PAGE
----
Fighting for a Cure through Fundraising

As we edge closer to our second Steps Toward a Cure event benefiting the Dravet Syndrome Foundation, I feel led to tell Will’s story and how we got here – fighting for a cure through fundraising.

Will was born a healthy baby. He was right on track developmentally until one day, at 3 months old, he had his first seizure. Initially, we were told this most likely was a one-time event and even got released by neurology. Three weeks later, he had an obvious seizure and we were sent to a geneticist for genetic testing. This led to a diagnosis of Dravet syndrome at 6 months old. When the doctor came into the room to give us the news, he started with “I’m sorry”. It was then that I heard “Dravet syndrome” for the very first time. The conversation was a blur after that point, but words like “life-long”, “catastrophic”, and “fatal” stood out. 

My husband and I cried the whole way home while Will cooed happily in the backseat. Our sweet, happy boy was handed a sentence that day and he was totally oblivious, just happy to be having a car ride. We started to research Dravet syndrome and realized how devastating the news truly was. While I sat with my grief and total shock, my husband began looking into cures that same day. There were a few trials starting in mice, but nothing actively enrolling in humans yet. We also realized just how new the diagnosis of Dravet is (1978!) and even newer the Dravet Syndrome Foundation (DSF), which was formed in 2009. I was in awe of the families who had taken this heartbreaking diagnosis and channeled that into aggressively fundraising toward research so that someday no baby will have to suffer with Dravet syndrome like Will has.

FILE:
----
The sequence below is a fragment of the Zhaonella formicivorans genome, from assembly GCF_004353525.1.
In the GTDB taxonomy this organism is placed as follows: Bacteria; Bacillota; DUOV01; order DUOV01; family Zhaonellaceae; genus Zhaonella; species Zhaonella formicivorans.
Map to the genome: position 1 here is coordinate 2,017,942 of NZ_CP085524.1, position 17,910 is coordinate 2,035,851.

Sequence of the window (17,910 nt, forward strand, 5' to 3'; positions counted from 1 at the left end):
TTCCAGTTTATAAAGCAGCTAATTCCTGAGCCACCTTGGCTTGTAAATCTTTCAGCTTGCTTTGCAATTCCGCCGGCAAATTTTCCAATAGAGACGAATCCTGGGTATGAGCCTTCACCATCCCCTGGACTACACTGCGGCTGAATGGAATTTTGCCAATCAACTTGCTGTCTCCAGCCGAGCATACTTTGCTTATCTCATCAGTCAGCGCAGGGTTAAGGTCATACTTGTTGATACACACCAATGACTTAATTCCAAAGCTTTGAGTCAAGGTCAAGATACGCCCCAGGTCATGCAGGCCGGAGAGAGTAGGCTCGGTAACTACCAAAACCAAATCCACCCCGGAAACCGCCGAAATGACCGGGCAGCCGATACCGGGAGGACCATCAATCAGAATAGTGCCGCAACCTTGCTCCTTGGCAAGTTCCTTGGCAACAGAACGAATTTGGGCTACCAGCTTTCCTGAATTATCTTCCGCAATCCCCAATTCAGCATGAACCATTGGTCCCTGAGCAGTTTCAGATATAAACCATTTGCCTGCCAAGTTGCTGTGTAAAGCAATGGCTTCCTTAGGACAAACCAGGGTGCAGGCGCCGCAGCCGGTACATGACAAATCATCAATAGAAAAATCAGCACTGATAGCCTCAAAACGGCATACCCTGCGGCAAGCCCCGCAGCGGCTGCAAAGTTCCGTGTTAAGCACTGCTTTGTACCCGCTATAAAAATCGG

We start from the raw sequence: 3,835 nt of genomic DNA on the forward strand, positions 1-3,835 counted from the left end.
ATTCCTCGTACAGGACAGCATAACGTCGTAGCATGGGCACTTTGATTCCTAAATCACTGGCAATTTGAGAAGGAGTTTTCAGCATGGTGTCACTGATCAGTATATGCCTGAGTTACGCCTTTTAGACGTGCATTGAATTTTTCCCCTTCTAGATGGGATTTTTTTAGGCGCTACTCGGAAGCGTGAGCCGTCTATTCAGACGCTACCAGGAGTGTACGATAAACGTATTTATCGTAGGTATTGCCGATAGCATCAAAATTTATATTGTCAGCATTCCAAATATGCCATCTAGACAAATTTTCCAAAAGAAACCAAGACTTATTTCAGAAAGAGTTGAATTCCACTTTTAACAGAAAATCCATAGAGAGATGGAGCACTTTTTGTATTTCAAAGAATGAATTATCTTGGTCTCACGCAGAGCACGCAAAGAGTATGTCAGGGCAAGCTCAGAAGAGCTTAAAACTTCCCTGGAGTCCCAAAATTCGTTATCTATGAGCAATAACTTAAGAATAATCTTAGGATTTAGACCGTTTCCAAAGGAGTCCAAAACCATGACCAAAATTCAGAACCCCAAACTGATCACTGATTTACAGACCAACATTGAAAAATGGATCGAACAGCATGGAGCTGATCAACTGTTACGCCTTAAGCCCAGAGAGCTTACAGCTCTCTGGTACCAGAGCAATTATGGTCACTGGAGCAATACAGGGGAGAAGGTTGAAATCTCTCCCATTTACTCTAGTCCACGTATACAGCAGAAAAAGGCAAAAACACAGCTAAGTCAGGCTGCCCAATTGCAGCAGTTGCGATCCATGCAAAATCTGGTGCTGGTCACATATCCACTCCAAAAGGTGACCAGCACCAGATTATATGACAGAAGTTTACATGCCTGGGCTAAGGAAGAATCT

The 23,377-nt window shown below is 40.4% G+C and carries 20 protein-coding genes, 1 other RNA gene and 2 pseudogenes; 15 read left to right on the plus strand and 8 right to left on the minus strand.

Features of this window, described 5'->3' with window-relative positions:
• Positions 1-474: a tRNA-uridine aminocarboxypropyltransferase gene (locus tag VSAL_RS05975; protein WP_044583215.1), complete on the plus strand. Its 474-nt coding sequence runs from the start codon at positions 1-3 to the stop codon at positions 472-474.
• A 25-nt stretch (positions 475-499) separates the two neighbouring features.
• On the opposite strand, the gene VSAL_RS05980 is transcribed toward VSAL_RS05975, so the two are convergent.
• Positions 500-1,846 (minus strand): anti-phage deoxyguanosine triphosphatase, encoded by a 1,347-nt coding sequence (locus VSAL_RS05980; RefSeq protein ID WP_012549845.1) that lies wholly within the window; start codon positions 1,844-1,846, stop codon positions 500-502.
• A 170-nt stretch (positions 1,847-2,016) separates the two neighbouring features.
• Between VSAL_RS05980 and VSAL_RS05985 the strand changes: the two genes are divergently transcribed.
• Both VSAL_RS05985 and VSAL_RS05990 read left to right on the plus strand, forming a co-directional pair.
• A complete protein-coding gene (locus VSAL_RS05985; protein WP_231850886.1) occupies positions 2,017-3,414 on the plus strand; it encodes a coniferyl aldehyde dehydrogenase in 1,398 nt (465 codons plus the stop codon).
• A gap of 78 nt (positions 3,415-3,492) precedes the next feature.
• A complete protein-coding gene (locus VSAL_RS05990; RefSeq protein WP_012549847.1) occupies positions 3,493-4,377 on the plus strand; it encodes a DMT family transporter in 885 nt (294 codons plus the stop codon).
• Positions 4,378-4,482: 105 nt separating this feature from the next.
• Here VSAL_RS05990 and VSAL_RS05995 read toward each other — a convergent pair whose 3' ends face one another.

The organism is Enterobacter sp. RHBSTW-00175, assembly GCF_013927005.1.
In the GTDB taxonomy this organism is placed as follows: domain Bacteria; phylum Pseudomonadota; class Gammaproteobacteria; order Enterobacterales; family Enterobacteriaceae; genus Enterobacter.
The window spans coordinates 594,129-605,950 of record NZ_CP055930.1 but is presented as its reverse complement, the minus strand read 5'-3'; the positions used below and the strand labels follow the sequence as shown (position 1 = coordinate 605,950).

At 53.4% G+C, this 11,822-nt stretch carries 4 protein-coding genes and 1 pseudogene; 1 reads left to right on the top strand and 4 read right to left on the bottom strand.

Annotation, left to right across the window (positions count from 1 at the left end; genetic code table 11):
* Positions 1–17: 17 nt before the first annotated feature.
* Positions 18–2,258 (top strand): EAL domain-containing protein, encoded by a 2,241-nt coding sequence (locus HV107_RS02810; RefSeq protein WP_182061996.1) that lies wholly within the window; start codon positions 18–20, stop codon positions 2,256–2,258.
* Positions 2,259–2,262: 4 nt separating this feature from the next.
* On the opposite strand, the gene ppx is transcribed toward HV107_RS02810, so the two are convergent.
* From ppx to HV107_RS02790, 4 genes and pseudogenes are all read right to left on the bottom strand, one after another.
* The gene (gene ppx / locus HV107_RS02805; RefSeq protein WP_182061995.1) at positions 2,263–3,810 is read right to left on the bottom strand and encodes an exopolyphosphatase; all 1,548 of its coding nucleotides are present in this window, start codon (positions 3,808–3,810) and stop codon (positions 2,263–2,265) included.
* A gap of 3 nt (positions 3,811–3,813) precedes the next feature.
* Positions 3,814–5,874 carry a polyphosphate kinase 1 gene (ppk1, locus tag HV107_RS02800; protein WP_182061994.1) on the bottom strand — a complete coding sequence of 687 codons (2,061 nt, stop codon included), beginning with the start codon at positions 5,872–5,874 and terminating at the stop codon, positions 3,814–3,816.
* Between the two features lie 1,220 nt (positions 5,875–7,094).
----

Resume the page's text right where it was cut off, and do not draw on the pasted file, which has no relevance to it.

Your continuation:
Will has been intubated 10 times due to seizures. Dravet syndrome is very resistant to any kind of medicinal intervention and getting seizures to stop can be incredibly difficult. He is developmentally around 18 months old and needs several therapies every week to work toward milestones he’s missed. He also has autism, a common comorbidity. He has some type of seizure activity every single day and needs constant care and can never live alone. All typical dreams for my sweet baby, Will, ended the day of his diagnosis and have been replaced with dreams for a day that Will can play outside with his siblings without having seizures, dreams of him finding his voice and hearing “mama”, and above all…dreams for a cure. It is this dream that led me to our Steps Toward a Cure events.

A cure cannot be found without funding. Dravet Syndrome Foundation (DSF) is parent-led and events just like Steps Toward a Cure are hosted by parents like me all over the United States. This is how the foundation gets a majority of their funding. When I began researching fundraising options for DSF, I looked into things like golf tournaments, food trucks, paintball, you name it. I started talking with Misty, our DSF Campaign Director, who reminded me of the Steps Toward a Cure program and how easy DSF makes it. All I needed to start was a location! I reached out to my old middle school teacher and friend, Cheri Henderson. Cheri is the Director of the City of Desloge Chamber of Commerce and she gave us permission to head the Labor Day 5K, a huge event for the city and a great opportunity for publicity and exposure. Once I had my venue, my mom (Carla) and I began reaching out to businesses for sponsorship. Misty and DSF made it so easy with ready-to-go forms, supplies, coordinating, etc. and I could not have made our Steps Toward a Cure event a success without their support and the support of the local businesses who came together for us. Our first Steps event was held in a torrential downpour, but the love our community has for Will and others like him brought them out in the rain anyway! It was so humbling to see how many people showed up for him and joined us in fighting for our dream of a world without Dravet. 

I am so excited for our second Steps Toward a Cure: Desloge event coming up this Labor Day. I feel more comfortable this time around and hope to raise more than we did last year. The power to a cure is in all of us and it starts here through advocacy, fundraising, and hope. 

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